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An Ode to Cannoli: A Story of Sacrifice

By Rachael Vella-Garrido

It’s a good thing I ran the Subaru 4 Mile Chase Friday night. Walking to the Sorrento Cheese Italian Heritage Festival on Saturday was a good move too, as I was on my way to sample some of Buffalo’s finest cannoli. I got through three or four (and most of a meatball hoagie from Lorigo’s Meating Place) before I called it quits. So, Gino’s and Angelo’s, I’m sorry, I just couldn’t do it! They looked delicious. 

I’m a cannoli fan from way back. I was blessed with a mother who was a magical cook. She was able to pop into the kitchen and whip up things like cannoli and chocolate éclairs with only staples from the pantry. To me, a cannolo (the Italian singular of cannoli) should be simple, minus the bits of candied fruit, cherries or pistachios that some people like to add to the filling. My tour of the Italian Festival covered mostly traditional cannoli. If you’ve ever tried to make them yourself, you know that the secret is to get the filling to just the right temperature so that it isn’t too runny, or too stiff. That’s also one of the challenges of serving and eating cannoli at an outdoor festival in the hot sun. You need to gobble them up quickly, or the moisture will ruin the crisp shell.

Russ's Pastry Shoppe.jpg Overall, what I discovered is that I’ve never met a cannolo I didn’t like, but these were some of my favorites:

Russ’s Pastry Shoppe
294 West Ferry Street, Buffalo, NY 14213 (716) 881-7080
Russ’s cannoli were cool and creamy, adorned with rainbow sprinkles. Visually pleasing, the extra tiny chocolate chips mixed into the filling and the generous helping of powdered sugar on the exterior pushed the sweetness a bit further, but not too far. 

Pasquale’s Italian Market
1146 Hertel Avenue, Buffalo, NY 14216 (716) 873-3575
I actually cheated with this cannoli, sampling it earlier in the week. The cheese used here is marscapone, a triple-cream cheese found in tiramisu, and though not as rich as the traditional offering, I didn’t feel anything was lost in the switch. Pasquale’s also dips the ends in a rich, milk chocolate, which really hits the spot. The market sells a frozen version and will also fill them fresh.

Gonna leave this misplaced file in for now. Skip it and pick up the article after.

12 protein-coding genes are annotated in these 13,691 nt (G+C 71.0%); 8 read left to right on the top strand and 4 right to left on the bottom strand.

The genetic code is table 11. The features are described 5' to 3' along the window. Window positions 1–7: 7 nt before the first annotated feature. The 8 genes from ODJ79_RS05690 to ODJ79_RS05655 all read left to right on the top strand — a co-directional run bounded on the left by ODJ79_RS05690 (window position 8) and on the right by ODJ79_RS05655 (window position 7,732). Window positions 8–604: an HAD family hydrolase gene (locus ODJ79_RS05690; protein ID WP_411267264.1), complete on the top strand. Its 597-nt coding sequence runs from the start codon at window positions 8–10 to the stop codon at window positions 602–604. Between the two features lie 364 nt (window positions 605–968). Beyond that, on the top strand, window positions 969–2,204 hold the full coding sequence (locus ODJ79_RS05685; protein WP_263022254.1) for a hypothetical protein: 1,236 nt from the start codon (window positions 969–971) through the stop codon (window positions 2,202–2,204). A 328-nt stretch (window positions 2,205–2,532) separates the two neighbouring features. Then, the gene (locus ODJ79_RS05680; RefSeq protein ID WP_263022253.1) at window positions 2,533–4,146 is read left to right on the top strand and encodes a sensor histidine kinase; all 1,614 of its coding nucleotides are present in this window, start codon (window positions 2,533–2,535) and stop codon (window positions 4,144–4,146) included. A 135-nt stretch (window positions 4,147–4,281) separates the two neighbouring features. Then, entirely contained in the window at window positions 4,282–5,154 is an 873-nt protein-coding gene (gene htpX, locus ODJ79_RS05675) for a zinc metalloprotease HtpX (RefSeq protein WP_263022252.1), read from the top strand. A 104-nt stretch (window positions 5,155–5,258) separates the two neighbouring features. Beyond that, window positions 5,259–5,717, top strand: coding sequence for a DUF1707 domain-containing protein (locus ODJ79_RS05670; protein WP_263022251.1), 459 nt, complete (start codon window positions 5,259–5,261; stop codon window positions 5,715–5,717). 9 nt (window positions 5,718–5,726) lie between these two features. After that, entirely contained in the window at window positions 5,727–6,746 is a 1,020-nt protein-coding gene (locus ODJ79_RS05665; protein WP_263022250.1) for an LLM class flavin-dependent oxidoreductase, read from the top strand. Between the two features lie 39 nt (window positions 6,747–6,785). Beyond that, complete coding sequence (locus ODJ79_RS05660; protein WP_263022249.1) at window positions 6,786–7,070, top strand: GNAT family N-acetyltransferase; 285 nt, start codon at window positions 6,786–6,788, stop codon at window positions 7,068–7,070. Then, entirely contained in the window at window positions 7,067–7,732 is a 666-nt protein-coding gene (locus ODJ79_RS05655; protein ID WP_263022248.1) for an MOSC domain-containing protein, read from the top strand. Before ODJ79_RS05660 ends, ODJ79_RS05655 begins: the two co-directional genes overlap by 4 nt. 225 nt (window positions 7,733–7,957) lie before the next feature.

The good news is, these are delicious. The bad news? This family only makes cannoli for the four days of the festival. I was told by the family that they do serve the same recipe at Merge restaurant, so you should be able to find them there. The filling was thicker and richer than the others, and the green sprinkles really set them apart. I had the version filled with mini chips and thought the consistency was the high point. 

Romeo and Juliet’s Restaurant and Bakery
1292 Hertel Avenue, Buffalo, NY 14216 (716) 873-5730
I tried these when I was at my sweet threshold. We were on the way back around from our first loop of the food stands. I was tired. I was full. My legs were sore from the walking and running previously mentioned. I knew I had to take one for the team and continue on this challenge.

Even in this state, I new I had found the one. I chose the chip-less version from a very pleasing display case that must have been kept extra cool. I had to focus hard to ignore the neighboring cookies and pastries. The first bite was quite refreshing due to something different in the filling. There were no chunks of fruit, but there was a subtle citrus zest that distinguished it from the other cannoli. I ate the whole thing as if it was my first, and the shell crumbled a bit because it was so flaky and fresh. 

It’s not too late to get out and do your own cannoli test drive. The Sorrento Cheese Italian Heritage Festival is up and running through today.


Rachael Vella-Garrido has just returned to the city after a
brief hiatus in the suburbs.  She is a teacher who will be spending the
summer getting reacquainted with Buffalo.

Lead image by Christa Glennie Seychew 

Inset image by Hector Garrido


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